Funding high-impact climate action with green bonds
The past five years have been the hottest since records began. In the decade to 2020, global surface temperatures were 1.09C higher compared to the pre-industrial era (1850–1900)1. The Intergovernmental Panel on Climate Change (IPCC) warns that stabilising global warming below the 1.5C level is critical to avoiding the most extreme impacts on ecosystems and human health, which would be severe at the 2C level2.
We already witness instances of erratic and extreme weather associated with climate change. As this is being written, devastating wildfires—a disturbingly regular occurrence nowadays—are ravaging Turkey, Greece, and California3 . The Center for Climate and Energy Solutions says that climate change is a “key factor” in increasing the risk and extent of wildfires4. Meanwhile, fatal flooding in Germany and Belgium in mid-2021 was caused by rainfall levels unseen in the past 1,000 years5.
A recently released landmark IPCC study warns we are likely to breach the 1.5C mark within 20 years if urgent action is not taken. It estimates a mere 50% chance of staying below the 1.5C limit if total CO2 emissions are kept below 500 gigatons6.
Considering that global C02 emissions stood at about 36.4 billion tons in 2019 and 34 billion tons in 20207, our “carbon budget” could be used up in less than 15 years. It is telling that, despite widespread pandemic-related lockdowns, C02 emissions only fell by 6.6% in 2020. Most of this decline came from the transportation sector. But the top three greenhouse gas-emitting sectors are electricity, industrial production, and agriculture8.
In short, more needs to be done—and quickly.
Realistically, there is no single overarching solution that would hit the required targets for reducing carbon emissions. The broad transition toward electric vehicles and renewable energy sources are big needle movers, but technological, socio-political, and economic barriers remain.
For instance, the International Energy Agency (IEA) calls nuclear power an “essential foundation” for the energy transition9 . Yet, heavy socio-political opposition means it is being phased out in countries such as Germany.
Meanwhile, renewable energy sources like solar and wind must contend with natural peaks and troughs in electricity production. A complete switch to such sources would require cost-efficient energy storage solutions. One popular study estimates storage costs would need to be below USD 20/kWh to meet baseload demand 100% of the time. This target rises to USD 150/kWh if it only needs to meet demand 95% of the time10 . The good news? Lithium-ion battery packs—although mainly used in electric vehicles—have now reached USD 137/kWh and are only expected to fall further11 .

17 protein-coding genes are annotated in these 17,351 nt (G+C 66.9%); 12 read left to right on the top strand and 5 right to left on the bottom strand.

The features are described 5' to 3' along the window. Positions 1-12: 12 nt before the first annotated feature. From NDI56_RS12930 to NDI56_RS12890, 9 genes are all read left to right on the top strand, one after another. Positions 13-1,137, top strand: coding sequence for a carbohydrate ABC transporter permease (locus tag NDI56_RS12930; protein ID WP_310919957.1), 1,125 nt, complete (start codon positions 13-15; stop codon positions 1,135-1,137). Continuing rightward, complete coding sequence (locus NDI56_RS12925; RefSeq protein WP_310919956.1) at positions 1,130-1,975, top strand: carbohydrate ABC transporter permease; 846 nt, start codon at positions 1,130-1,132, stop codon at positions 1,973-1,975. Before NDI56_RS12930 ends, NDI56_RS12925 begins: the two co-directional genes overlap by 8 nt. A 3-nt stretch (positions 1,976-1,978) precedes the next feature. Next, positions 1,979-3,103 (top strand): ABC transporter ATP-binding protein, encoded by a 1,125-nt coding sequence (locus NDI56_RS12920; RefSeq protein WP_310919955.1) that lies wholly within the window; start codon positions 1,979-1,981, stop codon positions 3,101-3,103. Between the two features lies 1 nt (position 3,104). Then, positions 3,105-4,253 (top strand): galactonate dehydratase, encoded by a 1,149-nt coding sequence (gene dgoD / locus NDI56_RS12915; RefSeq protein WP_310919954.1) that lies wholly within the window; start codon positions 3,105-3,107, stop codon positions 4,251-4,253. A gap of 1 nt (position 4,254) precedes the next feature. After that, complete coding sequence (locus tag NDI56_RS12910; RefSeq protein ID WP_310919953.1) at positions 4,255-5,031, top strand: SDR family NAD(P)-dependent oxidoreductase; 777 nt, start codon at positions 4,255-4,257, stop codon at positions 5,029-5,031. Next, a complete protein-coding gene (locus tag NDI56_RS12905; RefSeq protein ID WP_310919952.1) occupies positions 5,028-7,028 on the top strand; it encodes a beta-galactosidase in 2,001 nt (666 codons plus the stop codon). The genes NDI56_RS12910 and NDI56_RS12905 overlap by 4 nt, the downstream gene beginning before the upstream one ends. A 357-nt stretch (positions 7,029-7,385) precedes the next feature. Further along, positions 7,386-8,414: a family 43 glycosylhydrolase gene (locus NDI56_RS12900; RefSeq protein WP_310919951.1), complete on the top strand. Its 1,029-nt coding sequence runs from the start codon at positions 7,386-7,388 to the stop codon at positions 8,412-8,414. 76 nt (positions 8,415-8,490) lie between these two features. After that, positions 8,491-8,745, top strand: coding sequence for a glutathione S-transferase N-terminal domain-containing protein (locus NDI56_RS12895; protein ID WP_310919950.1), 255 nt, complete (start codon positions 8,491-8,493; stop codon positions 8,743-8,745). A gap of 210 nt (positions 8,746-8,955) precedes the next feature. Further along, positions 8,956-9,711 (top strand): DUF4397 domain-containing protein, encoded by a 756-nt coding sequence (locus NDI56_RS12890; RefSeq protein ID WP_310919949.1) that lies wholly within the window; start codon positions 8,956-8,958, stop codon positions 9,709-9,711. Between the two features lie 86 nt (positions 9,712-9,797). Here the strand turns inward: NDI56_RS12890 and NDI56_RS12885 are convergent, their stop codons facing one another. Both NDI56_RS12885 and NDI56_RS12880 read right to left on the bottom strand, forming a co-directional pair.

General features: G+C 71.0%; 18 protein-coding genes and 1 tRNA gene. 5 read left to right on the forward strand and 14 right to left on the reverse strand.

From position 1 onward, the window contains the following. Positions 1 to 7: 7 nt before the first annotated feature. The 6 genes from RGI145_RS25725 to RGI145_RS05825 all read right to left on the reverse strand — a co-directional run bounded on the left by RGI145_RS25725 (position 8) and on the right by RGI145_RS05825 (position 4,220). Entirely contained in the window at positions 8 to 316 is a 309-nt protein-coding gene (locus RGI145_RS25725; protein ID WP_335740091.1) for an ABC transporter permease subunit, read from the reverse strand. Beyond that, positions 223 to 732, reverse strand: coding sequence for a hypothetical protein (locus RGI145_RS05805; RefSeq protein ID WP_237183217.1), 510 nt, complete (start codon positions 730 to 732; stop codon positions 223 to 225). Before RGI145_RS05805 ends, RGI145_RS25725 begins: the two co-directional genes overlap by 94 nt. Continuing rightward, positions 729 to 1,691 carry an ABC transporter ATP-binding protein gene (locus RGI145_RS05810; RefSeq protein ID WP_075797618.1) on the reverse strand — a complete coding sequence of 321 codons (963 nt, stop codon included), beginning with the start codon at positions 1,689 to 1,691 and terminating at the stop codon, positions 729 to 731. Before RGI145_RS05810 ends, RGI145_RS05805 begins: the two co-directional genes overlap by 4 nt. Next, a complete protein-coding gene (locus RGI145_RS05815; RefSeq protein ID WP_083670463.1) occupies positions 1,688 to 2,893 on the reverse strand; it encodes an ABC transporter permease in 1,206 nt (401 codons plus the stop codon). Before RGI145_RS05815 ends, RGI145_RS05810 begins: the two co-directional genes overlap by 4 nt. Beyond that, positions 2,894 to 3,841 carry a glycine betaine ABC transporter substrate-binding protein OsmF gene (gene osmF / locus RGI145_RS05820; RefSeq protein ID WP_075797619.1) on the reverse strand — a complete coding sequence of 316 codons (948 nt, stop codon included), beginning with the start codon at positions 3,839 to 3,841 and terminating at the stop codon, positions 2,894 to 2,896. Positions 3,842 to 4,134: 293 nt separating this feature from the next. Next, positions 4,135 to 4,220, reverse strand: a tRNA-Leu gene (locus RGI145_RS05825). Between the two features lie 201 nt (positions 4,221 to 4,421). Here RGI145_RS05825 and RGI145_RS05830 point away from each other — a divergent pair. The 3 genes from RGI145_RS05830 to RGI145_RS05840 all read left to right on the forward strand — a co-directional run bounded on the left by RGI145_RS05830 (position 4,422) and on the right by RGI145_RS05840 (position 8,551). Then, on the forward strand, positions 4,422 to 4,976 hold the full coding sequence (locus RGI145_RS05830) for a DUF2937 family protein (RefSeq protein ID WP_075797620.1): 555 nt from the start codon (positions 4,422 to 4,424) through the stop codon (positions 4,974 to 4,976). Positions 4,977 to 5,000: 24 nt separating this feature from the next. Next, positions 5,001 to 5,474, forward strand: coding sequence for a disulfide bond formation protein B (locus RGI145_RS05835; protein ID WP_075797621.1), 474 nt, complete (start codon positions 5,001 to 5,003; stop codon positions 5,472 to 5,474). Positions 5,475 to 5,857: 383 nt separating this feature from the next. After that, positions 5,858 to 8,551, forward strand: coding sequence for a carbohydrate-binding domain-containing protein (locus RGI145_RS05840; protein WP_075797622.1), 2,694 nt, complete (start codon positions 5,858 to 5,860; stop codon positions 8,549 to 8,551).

Many novel technological solutions are also still in the development stage. For example, “zero-carbon concrete”, material that frequires net-zero carbon emissions to produce, has long been a holy grail. Concrete is the second most-consumed product in the world and a significant contributor to greenhouse emissions. As a McKinsey analysis concluded, new technologies and alternative building materials may be the only way to achieve this goal12 .
All in, hitting the carbon emissions targets necessary to stave off the worst impacts of climate change would require a combination of developing new technologies and working on improving current ones. Both are important, and both will need financing. The question then becomes: what is the best way for allocating capital to these projects?
Just as the solutions needed are diverse, so too must the sources of capital. We need a multi-pronged approach of venture-style, equity, and fixed income. For instance, venture-style investing would be most appropriate for financing novel technological solutions, given such investments' high-risk, high-reward nature. Venture capital would flow into innovative and enterprising startups—many of which would statistically fail—to find the outlier that eventually succeeds.
The global scale of climate change means that all levels of entities, from supranationals and governments down to individual companies, must be involved in mitigation efforts. Only governments have the power to drive the large-scale energy transition and greenlight the necessary infrastructure spending to achieve it.
This is where fixed-income instruments come into play.
It can be strange to think of bonds – often seen as more secure long-term investments – as the ideal financing instruments for “immediate impact” climate change solutions. But compared to vehicles like green venture funds, where any large-scale impact may only come into fruition a decade from now, bonds used to finance infrastructure-based solutions can indeed have the most immediate effect.
The reason is that countries must take action that can make a difference today. Although still requiring years to complete, these involve large-scale infrastructure projects that can make an immediate impact, as they are based on existing technology. Examples include energy-efficient buildings and power grids for transporting renewable energy.
The scale of such projects necessitates the involvement of governments and supranational agencies like development banks. And their preferred method of financing is with bonds.
The IEA estimates the world needs over USD 4 trillion in investments per year for the next 30 years to reach net-zero emission targets by 205013 . While investments in renewable energy have been increasing, there is still a gap that must be plugged. For example, the IEA projects global energy investment at USD 1.9 trillion in 202114 —and that includes all sources of energy, not just renewable.